Gov. Tony Evers announced on Tuesday a new $10 million grant program to help people replace, reconstruct, treat or abandon private wells in an effort to improve access to clean drinking water across the state.
The program, which is based on the previously existing Well Compensation Grant Program, is estimated to help address contamination in approximately 1,036 wells, according to a news release. Across Wisconsin there are 800,000 private wells providing the drinking water for about 40% of the state.
“Whether it’s our kids in our schools, families cooking dinner, or our farmers who depend on conservation, every Wisconsinite deserves access to clean, safe water,” Evers said in a statement. “Unfortunately, too many families across our state know firsthand how it feels to turn on the tap and not be able to trust what comes out, and many have had to rely on plastic water bottles for drinking water. So, I am glad to be making this investment today while getting rid of outdated and burdensome requirements that will help ensure more Wisconsinites clean up their wells and keep their families healthy and safe.”
The old program, which has been in place for decades, includes a number of eligibility requirements limiting access to the grant money. In his budget proposal last year, Evers asked the Legislature to add more funding to the program and remove some of the requirements — including increasing the family income limit. The Legislature provided $2 million in funding to the grant program, but did not update the eligibility requirements.
To get around those requirements, Evers created the new program, which eliminates several requirements, including lowering the required threshold for contamination from nitrates, arsenic and bacteria; eliminating the requirement that a nitrate-contaminated well is only eligible for a grant if it’s used as a water supply for livestock; increasing the family income limit from $65,000 to $100,000 and expanding eligible applicants to include owners of non-community wells — such as churches, daycare centers, restaurants or other small businesses.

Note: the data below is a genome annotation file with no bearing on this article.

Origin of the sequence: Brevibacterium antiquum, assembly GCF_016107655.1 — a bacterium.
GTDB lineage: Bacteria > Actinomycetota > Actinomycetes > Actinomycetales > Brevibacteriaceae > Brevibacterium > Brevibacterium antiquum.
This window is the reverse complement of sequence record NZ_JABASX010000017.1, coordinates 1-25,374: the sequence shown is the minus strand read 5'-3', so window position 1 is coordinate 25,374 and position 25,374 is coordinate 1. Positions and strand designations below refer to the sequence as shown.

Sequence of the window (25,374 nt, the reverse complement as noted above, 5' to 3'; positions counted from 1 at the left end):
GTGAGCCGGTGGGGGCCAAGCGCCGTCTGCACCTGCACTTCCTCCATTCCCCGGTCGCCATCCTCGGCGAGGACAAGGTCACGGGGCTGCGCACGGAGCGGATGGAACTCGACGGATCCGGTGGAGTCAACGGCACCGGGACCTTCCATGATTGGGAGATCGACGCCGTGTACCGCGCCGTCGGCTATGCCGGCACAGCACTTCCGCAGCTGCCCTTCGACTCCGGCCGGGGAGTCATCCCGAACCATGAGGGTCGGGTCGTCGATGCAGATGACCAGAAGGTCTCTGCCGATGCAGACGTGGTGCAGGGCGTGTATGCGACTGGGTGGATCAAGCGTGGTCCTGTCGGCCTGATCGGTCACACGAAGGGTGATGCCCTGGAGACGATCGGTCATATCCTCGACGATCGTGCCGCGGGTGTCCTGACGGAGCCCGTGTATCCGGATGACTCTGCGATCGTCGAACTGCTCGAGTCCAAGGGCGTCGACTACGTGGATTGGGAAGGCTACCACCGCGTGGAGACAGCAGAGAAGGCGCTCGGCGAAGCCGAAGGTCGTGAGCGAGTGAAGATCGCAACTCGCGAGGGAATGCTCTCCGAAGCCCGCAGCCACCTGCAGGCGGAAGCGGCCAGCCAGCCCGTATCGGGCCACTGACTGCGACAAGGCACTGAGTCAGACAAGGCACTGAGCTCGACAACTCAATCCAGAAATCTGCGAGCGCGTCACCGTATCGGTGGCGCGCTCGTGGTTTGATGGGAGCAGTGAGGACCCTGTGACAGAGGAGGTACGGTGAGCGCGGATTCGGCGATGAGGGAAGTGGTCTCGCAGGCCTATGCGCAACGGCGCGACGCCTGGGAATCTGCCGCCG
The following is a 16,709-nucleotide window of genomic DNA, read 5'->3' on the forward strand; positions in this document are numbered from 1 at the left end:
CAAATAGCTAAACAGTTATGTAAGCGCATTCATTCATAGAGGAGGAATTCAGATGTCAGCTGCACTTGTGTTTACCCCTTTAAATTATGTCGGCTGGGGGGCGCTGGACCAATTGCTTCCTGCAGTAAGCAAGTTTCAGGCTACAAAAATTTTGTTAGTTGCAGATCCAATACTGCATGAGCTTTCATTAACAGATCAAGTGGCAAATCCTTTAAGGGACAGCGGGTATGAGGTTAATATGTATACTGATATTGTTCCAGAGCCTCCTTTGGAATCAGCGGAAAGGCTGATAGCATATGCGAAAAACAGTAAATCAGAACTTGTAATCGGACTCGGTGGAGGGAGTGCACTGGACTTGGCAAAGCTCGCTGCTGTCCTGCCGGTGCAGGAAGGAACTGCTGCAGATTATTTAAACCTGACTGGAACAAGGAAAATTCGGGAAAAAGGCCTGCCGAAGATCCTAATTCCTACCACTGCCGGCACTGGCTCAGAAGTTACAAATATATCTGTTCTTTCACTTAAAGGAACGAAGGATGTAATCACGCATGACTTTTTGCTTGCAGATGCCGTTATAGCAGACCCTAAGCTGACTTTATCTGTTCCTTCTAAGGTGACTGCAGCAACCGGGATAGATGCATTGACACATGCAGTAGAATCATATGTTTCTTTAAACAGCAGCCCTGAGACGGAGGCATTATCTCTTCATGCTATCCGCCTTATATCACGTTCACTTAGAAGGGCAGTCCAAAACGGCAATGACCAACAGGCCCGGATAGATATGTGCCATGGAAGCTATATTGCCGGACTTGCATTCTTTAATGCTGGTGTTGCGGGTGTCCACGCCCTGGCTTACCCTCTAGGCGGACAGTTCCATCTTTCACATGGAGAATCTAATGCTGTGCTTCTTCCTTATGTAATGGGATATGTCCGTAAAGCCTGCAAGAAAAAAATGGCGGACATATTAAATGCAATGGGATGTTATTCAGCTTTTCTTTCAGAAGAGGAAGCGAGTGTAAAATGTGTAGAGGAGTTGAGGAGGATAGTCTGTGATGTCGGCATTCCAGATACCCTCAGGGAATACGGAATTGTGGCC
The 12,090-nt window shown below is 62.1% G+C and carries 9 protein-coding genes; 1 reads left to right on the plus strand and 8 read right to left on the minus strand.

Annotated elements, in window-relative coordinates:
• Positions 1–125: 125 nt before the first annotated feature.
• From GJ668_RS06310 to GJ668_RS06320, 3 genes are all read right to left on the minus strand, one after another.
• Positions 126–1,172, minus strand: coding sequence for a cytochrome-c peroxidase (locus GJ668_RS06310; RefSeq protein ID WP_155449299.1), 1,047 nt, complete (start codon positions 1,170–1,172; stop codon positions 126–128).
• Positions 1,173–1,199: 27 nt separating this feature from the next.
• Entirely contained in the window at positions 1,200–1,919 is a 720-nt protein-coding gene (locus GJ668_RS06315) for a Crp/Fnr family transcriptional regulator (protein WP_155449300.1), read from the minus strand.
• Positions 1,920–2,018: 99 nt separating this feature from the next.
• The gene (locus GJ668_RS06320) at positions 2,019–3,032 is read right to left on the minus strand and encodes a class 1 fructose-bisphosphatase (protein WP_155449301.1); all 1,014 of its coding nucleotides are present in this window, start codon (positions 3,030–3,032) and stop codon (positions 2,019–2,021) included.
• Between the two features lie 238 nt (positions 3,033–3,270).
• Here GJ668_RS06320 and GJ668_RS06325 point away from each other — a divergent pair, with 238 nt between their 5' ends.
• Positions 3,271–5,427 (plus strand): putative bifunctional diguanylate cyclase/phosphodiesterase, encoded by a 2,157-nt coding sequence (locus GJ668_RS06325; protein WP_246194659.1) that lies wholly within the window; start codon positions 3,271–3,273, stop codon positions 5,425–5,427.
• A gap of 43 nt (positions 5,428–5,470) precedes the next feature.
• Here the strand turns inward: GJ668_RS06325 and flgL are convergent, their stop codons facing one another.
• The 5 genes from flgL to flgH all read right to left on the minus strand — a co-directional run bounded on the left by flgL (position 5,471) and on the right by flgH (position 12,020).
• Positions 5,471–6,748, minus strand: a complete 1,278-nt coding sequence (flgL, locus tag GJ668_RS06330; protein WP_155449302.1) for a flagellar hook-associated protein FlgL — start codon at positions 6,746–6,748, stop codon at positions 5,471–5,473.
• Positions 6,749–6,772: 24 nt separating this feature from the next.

Contamination of private wells can come from a variety of sources, such as runoff from nearby agricultural operations. Nitrate, which often comes from livestock manure, is the most common contaminant in the state’s groundwater. About 10% of the state’s private wells and 200 public water systems exceed state and federal standards for nitrate, according to the Wisconsin Groundwater Coordinating Council.
Contaminated wells can be dangerous to the health of people and animals who rely on the well for drinking water and force residents to use bottled water instead. Nitrate, for example, is linked to birth defects and can be especially harmful to infants who drink water with excess levels of the chemical.
Environmental groups celebrated Evers’ announcement, while adding that it’s more important for the state to work towards preventing pollution of drinking water in the first place, rather than paying to deal with the after effects.
“We applaud the Governor for taking action to help Wisconsin families when many in the Legislature refused to do so,” Peg Sheaffer, spokesperson for Midwest Environmental Advocates (MEA), said in a statement. “For years, MEA has worked with communities impacted by water pollution to advocate for the most basic of human rights — the right to clean drinking water. While today’s announcement is a significant step in the right direction, the old saying that ‘an ounce of prevention is worth a pound of cure’ reminds us that preventing pollution at its source is the surest and most cost-effective way to protect public health and the water resources we depend on.”
This story was written by Henry Redman, a staff reporter for the Wisconsin Examiner, where this story first appeared.